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Willis v. Tritle

United States District Court, W.D. North Carolina, Asheville Division

July 12, 2019

GERI D. WILLIS and CARMEN WILLIS, Plaintiffs,
v.
WLLIAM W. TRITLE; CHRIS JON DOBSON; RICHARD J. MAITA; and BANK OF AMERICA, Defendants.

          MEMORANDUM OF DECISION AND ORDER

          MARTIN REIDINGER UNITED STATES DISTRICT JUDGE.

         THIS MATTER is before the Court on Defendant William W. Tritle's Motion for Judgment on the Pleadings. [Doc. 37].

         I. PROCEDURAL BACKGROUND

         The Plaintiffs Geri D. Willis and Carmen L. Willis (collectively “Plaintiffs”), proceeding pro se, commenced this action on December 19, 2017, by filing a Complaint against the Defendants William W. Tritle (“Tritle”), Chris Jon Dobson (“Dobson”), Richard J. Maita (misidentified in the Complaint and Amended Complaint as “Richard Matlina” and hereinafter referred to as “Maita”), and Bank of America (“BANA”) (collectively “Defendants”).[1] [Doc. 1]. On February 8, 2018, Plaintiffs filed an Amended Complaint before any of the Defendants made an appearance or filed an answer. [Doc. 5].

         The Plaintiffs' Amended Complaint alleges (1) violations of the Home Ownership Equity Protection Act, 15 U.S.C. § 1639, et seq. (“HOEPA”); (2) violations of the Real Estate Settlement Procedures Act, 12 U.S.C. § 2601, et seq. (“RESPA”); (3) violations of the Truth-in-Lending Act, 15 U.S.C. § 1601 et seq. (“TILA”); (4) fraudulent misrepresentation; (5) breach of fiduciary duty; (6) unjust enrichment; (7) civil conspiracy; and (8) a civil violation under the Racketeer Influenced and Corrupt Organizations Act, 18 U.S.C. § 1961 et seq. (“RICO”). [Doc. 5 at ¶¶ 39-102]. Defendants Dobson, Maita, and BANA each moved to dismiss the Plaintiffs' Amended Complaint for failure to state a claim upon which relief can be granted. [Docs. 7, 20, 22]. The Plaintiffs responded to each of those motions. [Docs. 19, 25, 26].

         On February 26, 2019, this Court granted Defendant Dobson and Defendant Maita's Motions to Dismiss. [Doc. 34]. This Court denied Defendant BANA's Motion to Dismiss regarding Counts I and III, which alleged HOEPA and TILA violations, but dismissed the Plaintiffs' other claims against BANA. Id.

         Unlike the other Defendants, Defendant Tritle, proceeding pro se, filed an Answer to Plaintiffs' Complaint on April 5, 2018. [Doc. 18]. On April 24, 2018, counsel for Defendant Tritle filed a Notice of Appearance. [Doc. 23]. Through counsel, Defendant Tritle filed a Motion to Amend his Answer to the First Amended Complaint on May 18, 2018. [Docs. 28, 29]. On February 22, 2019, this Court issued an Order granting Defendant Tritle's Motion. [Doc. 32]. On the same day, Defendant Tritle filed the Amended Answer to the Amended Complaint. [Doc. 33]. On March 14, 2019, Defendant Tritle filed this Motion for Judgment on the Pleadings under Federal Rule of Civil Procedure 12(c) and 12(h)(2) for failure to state a claim upon which relief can be granted.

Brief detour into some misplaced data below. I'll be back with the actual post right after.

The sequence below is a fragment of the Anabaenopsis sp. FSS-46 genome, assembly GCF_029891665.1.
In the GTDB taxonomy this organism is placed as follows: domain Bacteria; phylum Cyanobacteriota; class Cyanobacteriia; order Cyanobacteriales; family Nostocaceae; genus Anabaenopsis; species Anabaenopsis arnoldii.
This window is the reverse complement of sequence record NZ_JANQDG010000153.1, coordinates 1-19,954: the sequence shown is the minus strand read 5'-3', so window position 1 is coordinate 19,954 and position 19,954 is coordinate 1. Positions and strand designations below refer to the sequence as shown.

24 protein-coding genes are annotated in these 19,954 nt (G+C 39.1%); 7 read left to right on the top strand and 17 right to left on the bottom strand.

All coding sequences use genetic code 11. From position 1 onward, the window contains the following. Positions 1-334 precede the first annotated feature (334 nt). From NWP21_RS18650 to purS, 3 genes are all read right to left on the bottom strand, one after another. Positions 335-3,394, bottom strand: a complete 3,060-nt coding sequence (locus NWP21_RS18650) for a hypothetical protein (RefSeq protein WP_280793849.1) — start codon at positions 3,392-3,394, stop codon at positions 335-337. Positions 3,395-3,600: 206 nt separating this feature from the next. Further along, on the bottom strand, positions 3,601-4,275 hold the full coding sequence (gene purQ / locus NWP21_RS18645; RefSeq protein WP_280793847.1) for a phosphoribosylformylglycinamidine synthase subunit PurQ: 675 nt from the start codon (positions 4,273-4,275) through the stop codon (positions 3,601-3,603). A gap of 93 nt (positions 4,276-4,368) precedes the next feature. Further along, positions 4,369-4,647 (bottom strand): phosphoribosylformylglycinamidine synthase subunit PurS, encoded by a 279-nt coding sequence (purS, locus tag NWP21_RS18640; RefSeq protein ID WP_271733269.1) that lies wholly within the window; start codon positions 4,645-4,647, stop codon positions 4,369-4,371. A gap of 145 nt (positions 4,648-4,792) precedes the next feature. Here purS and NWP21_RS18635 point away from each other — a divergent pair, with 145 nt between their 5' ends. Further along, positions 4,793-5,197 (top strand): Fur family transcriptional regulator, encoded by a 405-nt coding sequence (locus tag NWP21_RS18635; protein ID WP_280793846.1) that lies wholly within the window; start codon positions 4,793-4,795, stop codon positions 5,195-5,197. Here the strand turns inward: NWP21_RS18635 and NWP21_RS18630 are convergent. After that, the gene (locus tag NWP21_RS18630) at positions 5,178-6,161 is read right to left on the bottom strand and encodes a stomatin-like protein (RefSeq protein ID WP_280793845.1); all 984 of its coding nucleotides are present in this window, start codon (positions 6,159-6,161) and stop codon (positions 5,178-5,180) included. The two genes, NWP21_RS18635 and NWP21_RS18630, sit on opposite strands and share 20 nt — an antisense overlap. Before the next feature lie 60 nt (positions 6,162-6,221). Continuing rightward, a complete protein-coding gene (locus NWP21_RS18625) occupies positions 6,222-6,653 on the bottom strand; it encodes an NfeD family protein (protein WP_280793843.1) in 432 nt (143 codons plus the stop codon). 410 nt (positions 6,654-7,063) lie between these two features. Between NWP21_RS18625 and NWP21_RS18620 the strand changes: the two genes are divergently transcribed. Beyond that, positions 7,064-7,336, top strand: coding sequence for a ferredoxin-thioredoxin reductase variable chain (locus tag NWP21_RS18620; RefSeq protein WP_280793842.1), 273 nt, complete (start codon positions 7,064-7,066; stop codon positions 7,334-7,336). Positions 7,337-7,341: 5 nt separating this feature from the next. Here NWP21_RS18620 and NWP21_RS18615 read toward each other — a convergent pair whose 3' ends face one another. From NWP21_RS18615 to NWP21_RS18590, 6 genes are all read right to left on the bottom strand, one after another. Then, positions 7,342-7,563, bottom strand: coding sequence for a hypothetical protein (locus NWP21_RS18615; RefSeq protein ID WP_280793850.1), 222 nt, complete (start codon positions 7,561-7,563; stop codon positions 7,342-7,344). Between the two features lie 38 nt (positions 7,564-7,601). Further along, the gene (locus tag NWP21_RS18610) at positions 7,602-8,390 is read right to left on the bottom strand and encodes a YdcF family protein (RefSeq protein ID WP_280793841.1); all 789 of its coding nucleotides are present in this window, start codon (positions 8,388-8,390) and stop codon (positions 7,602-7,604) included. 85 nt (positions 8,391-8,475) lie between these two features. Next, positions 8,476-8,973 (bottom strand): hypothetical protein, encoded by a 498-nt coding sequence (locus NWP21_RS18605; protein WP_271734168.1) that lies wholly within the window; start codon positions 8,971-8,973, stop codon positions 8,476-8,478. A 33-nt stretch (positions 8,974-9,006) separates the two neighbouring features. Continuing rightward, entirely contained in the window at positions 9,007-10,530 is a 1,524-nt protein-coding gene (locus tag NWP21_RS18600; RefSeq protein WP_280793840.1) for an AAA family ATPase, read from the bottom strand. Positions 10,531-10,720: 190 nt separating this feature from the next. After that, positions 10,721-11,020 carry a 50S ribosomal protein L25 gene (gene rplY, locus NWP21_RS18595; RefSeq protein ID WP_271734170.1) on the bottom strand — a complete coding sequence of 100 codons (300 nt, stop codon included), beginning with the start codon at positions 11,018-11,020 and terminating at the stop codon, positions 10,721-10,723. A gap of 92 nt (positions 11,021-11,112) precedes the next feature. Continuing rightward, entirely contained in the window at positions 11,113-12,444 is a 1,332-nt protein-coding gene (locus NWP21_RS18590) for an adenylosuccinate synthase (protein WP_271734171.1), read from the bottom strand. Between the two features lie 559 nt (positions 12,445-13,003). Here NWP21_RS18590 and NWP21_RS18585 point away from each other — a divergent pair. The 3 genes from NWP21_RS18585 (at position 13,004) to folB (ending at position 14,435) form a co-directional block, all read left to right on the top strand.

II. STANDARD OF REVIEW

         Under Rule 12(c), “[a]fter the pleadings are closed-but early enough not to delay trial-a party may move for judgment on the pleadings.” Fed.R.Civ.P. 12(c). Motions under Rule 12(c) can include failure to state a claim upon which relief can be granted. See Fed.R.Civ.P. 12(h)(2). “Rule 12(c) motions are governed by the same standard as motions brought under Rule 12(b)(6).” Massey v. Ojaniit, 759 F.3d 343, 347 (4th Cir. 2014) (citing Edwards v. City of Goldsboro, 178 F.3d 231, 243 (4th Cir.1999)).

         Therefore, to survive a motion for judgment on the pleadings for failure to state a claim, “a complaint must contain sufficient factual matter, accepted as true, to ‘state a claim to relief that is plausible on its face.'” Ashcroft v. Iqbal, 556 U.S. 662, 678 (2009) (quoting Bell Atlantic Corp. v. Twombly, 550 U.S. 544, 570 (2007)). To be “plausible on its face, ” a plaintiff must demonstrate more than “a sheer possibility that a defendant has acted unlawfully.” Iqbal, 556 U.S. at 678.

         The Court is obligated to construe a pro se complaint liberally, “however inartfully pleaded[.]” Booker v. S.C. Dep't of Corr., 855 F.3d 533, 540 (4th Cir. 2017) (quoting Erickson v. Pardus, 551 U.S. 89, 94 (2007)). In considering the Defendant's Motion for Judgment on the Pleadings, the Court accepts the allegations in the Amended Complaint as true and construes them in the light most favorable to the Plaintiffs. Nemet Chevrolet, Ltd. v. Consumeraffairs.com, Inc., 591 F.3d 250, 253 (4th Cir. 2009); Francis v. Giacomelli, 588 F.3d 186, 193 (4th Cir. 2009). Although the Court must accept any well-pleaded facts as true and construe such facts liberally, it is not required to accept “legal conclusions, elements of a cause of action, and bare assertions devoid of further factual enhancement . . . .” Consumeraffairs.com, 591 F.3d at 255; see also Giacomelli, 588 F.3d at 189.